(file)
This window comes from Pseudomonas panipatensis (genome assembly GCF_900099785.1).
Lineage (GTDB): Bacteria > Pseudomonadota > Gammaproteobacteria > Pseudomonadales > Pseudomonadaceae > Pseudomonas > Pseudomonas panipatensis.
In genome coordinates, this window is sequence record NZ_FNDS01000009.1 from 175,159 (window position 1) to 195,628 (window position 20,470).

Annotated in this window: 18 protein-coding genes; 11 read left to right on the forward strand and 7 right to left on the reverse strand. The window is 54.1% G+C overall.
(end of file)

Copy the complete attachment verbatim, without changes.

This window comes from Pseudomonas panipatensis (genome assembly GCF_900099785.1).
Lineage (GTDB): Bacteria > Pseudomonadota > Gammaproteobacteria > Pseudomonadales > Pseudomonadaceae > Pseudomonas > Pseudomonas panipatensis.
In genome coordinates, this window is sequence record NZ_FNDS01000009.1 from 175,159 (window position 1) to 195,628 (window position 20,470).

Annotated in this window: 18 protein-coding genes; 11 read left to right on the forward strand and 7 right to left on the reverse strand. The window is 54.1% G+C overall.